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Two thousand of the great and the good (and many of the very rich) of China have come together in Beijing to plot the course of the Communist Party of China for the next five years under its supreme leader, Xi Jinping. They’re there to attend the 19th National Congress of the Communist Party of China. But you can’t buy a ticket to this party. All of the 2,287 delegates to the Congress are people of “remarkable achievement.” And they’re all elected.

Only Party members get to vote in this election, but with more than 89 million members in the Communist Party, that’s still a lot of voting. And vote they do. This year the Party elections recorded a voter turnout rate of 99.2%, probably a new record. That’s up from just 98.0% five years ago. Voter turnout rates like these put Western democracies to shame. Australia, the Western turnout champion, manages just a nose over 90%—and that’s with compulsory voting.

 

Democracy by another name

Of course, in China’s Party elections you’re only allowed to vote for pre-approved candidates, and even then you can’t be sure that your candidate will actually make it to Beijing. This year one-third of the delegates from the western Chinese megacity of Chongqing were unseated by the central Party leadership. Chongqing was formerly the power base of Bo Xilai, a one-time challenger to Xi Jinping who was suspended from office in the run-up to the last Party Congress, in 2012.

Xi will make doubly-sure that this year’s Party Congress goes smoothly—for himself. The experts are unanimous on one thing: the 19th Party Congress is all about Xi. He is already General Secretary of the Communist Party, President of China, and Chairman of the Central Military Commission. What more could he want? Xi’s number one agenda item may be progress on the economic reforms he has promised but so far failed to deliver.

Whether it’s all about Xi or all about the economy, why bother with all the democratic window dressing? Here Xi may be following in the footsteps of the father of reform-era China, Deng Xiaoping. Deng took power at the 11th Party Congress in 1977 and instituted the practice of holding Party Congresses every five years. At the 12th Party Congress he introduced a landmark practice on China’s road to intra-Party democracy, the principle of having more candidates than seats. Baby steps, baby steps.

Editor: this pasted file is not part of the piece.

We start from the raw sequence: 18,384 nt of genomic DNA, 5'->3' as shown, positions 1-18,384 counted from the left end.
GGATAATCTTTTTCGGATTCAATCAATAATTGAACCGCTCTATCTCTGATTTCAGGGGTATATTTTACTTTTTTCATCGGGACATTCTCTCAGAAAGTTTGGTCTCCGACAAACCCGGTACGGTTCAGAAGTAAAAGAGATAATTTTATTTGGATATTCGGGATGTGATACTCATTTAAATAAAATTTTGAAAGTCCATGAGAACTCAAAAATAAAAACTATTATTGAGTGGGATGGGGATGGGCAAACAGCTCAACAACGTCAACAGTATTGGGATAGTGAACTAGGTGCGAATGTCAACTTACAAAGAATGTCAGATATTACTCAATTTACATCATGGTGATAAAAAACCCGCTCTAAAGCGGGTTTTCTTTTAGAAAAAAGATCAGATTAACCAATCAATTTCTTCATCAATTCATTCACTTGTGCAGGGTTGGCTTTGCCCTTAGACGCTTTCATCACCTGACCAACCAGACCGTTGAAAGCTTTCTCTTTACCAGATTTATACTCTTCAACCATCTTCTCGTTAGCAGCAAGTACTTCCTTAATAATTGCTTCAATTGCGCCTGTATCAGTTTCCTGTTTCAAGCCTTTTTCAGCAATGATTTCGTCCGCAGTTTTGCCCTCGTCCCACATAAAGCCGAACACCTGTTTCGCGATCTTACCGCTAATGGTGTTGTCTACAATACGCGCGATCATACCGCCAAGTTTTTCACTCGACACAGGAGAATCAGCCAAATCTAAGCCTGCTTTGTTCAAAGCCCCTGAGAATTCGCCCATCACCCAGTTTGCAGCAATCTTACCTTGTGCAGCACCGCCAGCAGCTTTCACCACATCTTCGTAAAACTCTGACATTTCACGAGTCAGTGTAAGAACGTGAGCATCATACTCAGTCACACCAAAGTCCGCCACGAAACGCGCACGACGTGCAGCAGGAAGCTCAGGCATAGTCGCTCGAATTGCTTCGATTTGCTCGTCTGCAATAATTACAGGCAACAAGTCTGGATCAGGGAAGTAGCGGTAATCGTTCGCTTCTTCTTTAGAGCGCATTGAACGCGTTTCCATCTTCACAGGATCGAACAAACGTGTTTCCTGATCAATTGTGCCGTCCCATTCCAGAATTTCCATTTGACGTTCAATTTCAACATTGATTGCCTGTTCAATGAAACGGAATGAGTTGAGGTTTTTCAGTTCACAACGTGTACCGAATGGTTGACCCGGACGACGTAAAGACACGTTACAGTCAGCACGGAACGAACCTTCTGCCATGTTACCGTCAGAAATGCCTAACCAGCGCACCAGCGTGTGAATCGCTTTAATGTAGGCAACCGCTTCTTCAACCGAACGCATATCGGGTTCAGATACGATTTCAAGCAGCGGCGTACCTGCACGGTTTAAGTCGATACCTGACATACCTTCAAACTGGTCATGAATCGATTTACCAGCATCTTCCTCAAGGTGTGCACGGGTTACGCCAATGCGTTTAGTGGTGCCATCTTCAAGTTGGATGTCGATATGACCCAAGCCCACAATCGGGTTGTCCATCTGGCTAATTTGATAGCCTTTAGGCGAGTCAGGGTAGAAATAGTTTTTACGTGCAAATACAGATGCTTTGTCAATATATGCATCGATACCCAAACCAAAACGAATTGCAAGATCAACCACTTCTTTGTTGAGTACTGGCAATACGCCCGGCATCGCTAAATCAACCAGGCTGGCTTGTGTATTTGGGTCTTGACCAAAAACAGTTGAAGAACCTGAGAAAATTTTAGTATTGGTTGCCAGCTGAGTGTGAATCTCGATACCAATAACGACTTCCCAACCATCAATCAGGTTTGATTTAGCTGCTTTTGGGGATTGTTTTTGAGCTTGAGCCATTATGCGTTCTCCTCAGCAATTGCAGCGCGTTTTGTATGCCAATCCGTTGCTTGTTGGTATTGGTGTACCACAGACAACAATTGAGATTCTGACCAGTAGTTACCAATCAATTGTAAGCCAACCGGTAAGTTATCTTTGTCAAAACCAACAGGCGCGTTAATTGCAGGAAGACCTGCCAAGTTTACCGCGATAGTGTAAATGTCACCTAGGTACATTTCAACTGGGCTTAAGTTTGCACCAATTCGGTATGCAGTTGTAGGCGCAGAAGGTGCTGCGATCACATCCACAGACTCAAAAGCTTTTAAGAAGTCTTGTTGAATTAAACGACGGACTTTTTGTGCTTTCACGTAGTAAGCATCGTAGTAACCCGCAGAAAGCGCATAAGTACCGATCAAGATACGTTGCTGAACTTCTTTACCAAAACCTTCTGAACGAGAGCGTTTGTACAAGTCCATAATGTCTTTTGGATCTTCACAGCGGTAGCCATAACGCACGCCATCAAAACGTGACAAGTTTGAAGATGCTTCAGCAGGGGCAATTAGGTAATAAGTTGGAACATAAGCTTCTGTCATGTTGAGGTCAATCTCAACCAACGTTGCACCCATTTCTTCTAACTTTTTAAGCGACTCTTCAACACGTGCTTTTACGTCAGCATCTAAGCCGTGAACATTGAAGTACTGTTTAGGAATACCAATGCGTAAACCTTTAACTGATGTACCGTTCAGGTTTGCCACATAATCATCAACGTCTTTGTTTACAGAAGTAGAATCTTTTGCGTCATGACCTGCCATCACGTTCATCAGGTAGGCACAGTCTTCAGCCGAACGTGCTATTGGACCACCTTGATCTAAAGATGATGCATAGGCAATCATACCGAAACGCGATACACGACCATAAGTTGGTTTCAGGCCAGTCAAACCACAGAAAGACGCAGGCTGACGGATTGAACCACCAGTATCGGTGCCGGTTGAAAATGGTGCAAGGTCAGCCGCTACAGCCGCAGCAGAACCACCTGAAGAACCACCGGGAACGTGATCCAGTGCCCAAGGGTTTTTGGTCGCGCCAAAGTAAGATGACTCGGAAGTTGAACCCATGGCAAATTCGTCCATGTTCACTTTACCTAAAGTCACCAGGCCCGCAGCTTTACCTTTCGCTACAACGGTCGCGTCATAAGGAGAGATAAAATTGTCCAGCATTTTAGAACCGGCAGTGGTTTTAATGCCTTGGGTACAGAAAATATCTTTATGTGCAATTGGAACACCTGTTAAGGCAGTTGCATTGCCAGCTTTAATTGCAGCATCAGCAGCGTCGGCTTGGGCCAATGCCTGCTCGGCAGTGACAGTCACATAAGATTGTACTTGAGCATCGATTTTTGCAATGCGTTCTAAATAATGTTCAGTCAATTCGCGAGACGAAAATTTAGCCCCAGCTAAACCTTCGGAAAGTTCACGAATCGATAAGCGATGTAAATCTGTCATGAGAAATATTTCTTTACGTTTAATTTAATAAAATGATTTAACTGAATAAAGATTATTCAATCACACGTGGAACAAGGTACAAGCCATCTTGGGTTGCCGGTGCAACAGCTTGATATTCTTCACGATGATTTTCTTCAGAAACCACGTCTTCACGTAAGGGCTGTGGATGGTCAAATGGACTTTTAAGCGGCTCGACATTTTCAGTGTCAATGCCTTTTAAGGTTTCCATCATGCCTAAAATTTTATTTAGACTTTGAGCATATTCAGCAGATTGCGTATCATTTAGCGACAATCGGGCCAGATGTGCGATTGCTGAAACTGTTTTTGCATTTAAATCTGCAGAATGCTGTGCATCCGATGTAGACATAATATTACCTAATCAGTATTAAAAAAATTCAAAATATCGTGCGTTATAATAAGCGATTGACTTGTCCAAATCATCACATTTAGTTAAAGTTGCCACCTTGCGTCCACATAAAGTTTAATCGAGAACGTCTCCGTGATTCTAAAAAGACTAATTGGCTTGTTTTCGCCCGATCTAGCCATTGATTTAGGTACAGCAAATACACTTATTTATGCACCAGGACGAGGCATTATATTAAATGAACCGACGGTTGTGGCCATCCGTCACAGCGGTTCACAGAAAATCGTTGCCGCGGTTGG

Moving slowly

Deng never came close to bringing democracy to China: in 1989 he snuffed out China’s nascent democracy movement in the infamous Tiananmen Square massacre. But he did understand that “the success of all reforms depends on the reform of the political system.” With 2,287 “elected” delegates to answer to, maybe Xi will get that message.

But political reform means moving beyond window dressing democracy to true let-the-voters-decide elections. Xi says he wants to transform China’s economy from one dependent on state subsidies into one driven by consumer demand, but he’s finding that hard to do. Millions of Party members who feed off state subsidies are loath to give them up. Xi may need some real people power to push through his preferred policies.

Political reform won’t come fast, and it won’t come easy. But once people get in the habit of voting, even in rigged elections, it’s hard to move back. Consumer choice works the same way: you can limit people’s online freedom of speech, but you’ll never be able to take away their smartphones. So don’t hold your breath, but fake Party elections like the ones China held this year may turn out to be one more baby step on China’s long march to democracy.

Salvatore Babones

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